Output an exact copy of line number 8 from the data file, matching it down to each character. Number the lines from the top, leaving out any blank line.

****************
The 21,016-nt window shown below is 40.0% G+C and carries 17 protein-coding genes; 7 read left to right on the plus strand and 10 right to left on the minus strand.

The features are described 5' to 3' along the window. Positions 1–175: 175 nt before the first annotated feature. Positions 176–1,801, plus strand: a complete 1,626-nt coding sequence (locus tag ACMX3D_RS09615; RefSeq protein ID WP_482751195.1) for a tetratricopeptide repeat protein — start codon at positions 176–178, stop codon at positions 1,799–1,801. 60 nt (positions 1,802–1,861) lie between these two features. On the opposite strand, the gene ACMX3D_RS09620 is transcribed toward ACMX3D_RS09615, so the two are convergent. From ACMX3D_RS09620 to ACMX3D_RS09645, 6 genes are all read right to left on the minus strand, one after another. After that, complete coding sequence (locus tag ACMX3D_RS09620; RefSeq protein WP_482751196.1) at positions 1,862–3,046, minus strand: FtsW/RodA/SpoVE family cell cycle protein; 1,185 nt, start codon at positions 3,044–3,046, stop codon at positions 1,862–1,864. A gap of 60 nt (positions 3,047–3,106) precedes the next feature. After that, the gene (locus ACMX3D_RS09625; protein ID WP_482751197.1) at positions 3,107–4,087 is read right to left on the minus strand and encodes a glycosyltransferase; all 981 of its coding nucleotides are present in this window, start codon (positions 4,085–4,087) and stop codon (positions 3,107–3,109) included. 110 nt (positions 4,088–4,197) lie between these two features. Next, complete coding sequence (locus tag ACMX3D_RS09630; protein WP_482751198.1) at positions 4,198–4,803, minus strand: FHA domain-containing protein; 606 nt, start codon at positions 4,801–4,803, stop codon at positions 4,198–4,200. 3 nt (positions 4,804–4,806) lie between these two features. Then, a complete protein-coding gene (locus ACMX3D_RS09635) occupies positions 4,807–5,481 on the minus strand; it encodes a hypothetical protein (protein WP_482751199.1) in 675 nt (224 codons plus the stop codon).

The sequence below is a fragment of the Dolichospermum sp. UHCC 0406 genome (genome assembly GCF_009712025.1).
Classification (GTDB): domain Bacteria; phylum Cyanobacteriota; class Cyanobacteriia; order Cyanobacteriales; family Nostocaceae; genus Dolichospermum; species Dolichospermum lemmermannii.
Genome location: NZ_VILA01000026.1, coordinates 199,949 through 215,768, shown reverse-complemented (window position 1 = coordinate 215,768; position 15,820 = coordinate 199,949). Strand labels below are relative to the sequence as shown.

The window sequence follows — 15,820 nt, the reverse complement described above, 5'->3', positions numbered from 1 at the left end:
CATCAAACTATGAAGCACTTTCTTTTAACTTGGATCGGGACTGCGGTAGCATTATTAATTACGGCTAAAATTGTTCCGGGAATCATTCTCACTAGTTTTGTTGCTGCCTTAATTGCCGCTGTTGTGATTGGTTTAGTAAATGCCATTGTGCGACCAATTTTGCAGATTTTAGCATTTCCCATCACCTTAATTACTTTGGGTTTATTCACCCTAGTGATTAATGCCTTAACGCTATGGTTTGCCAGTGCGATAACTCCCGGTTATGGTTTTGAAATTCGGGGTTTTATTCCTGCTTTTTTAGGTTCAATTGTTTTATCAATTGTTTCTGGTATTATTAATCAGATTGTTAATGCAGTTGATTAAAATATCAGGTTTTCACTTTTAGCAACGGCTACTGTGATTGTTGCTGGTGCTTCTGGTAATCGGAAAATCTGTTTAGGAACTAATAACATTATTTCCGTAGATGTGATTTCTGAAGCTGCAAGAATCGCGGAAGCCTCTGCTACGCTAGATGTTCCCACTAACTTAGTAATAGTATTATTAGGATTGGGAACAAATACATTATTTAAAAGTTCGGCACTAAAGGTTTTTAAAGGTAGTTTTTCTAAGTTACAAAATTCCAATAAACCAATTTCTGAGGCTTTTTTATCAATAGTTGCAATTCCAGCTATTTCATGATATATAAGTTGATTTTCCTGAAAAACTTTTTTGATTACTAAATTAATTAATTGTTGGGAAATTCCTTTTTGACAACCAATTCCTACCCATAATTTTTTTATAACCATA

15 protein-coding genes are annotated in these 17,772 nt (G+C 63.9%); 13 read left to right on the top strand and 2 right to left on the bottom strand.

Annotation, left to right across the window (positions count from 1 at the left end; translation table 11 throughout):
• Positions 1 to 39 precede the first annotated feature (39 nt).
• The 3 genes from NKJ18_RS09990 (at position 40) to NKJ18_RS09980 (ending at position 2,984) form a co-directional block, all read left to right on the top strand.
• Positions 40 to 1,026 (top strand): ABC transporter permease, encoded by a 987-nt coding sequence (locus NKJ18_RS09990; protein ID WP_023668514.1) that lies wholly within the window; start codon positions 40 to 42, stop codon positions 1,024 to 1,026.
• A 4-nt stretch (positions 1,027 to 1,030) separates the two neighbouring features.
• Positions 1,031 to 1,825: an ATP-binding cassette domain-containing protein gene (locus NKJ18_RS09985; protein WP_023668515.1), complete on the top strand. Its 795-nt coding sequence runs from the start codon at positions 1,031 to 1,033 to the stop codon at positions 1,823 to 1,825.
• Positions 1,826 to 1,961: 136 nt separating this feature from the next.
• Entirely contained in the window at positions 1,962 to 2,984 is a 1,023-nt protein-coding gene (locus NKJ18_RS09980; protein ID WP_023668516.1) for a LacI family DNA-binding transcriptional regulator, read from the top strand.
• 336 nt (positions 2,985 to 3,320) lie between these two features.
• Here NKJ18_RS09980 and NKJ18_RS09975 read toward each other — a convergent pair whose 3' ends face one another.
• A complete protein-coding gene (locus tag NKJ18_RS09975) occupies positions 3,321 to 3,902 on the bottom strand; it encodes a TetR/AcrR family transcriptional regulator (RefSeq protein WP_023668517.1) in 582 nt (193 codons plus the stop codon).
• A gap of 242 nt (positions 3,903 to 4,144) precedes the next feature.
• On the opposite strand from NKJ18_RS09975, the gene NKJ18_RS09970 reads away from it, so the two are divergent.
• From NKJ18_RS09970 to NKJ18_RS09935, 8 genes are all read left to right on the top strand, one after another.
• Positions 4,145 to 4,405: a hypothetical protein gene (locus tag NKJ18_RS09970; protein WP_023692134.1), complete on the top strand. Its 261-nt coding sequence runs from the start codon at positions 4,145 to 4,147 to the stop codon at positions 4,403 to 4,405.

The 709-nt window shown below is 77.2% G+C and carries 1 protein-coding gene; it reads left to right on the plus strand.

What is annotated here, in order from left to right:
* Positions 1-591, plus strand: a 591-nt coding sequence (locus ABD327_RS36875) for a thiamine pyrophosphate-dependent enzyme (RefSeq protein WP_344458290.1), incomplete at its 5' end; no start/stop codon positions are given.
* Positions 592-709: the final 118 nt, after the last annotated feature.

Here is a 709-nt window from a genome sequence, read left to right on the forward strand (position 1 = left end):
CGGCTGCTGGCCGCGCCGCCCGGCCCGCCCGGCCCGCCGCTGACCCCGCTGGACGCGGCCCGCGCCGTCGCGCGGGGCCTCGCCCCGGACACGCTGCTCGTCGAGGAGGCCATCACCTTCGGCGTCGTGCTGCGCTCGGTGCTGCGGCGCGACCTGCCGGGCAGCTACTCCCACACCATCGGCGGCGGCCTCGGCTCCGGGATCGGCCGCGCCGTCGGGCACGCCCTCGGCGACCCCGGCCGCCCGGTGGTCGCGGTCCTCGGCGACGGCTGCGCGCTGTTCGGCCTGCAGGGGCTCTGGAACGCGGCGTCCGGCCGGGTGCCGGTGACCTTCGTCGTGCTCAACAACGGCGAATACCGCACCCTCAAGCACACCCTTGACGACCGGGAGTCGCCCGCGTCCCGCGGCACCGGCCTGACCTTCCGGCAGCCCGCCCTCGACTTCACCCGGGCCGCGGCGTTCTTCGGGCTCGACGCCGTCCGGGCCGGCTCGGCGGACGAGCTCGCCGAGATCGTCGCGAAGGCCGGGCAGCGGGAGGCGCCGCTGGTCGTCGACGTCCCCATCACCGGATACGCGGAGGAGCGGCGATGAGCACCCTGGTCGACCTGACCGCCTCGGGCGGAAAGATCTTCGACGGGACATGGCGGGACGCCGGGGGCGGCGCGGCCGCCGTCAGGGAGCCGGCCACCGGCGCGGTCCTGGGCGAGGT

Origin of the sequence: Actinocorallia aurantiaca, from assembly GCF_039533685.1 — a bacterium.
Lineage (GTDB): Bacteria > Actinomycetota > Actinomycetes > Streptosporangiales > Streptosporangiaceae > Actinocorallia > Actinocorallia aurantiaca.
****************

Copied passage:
15 protein-coding genes are annotated in these 17,772 nt (G+C 63.9%); 13 read left to right on the top strand and 2 right to left on the bottom strand.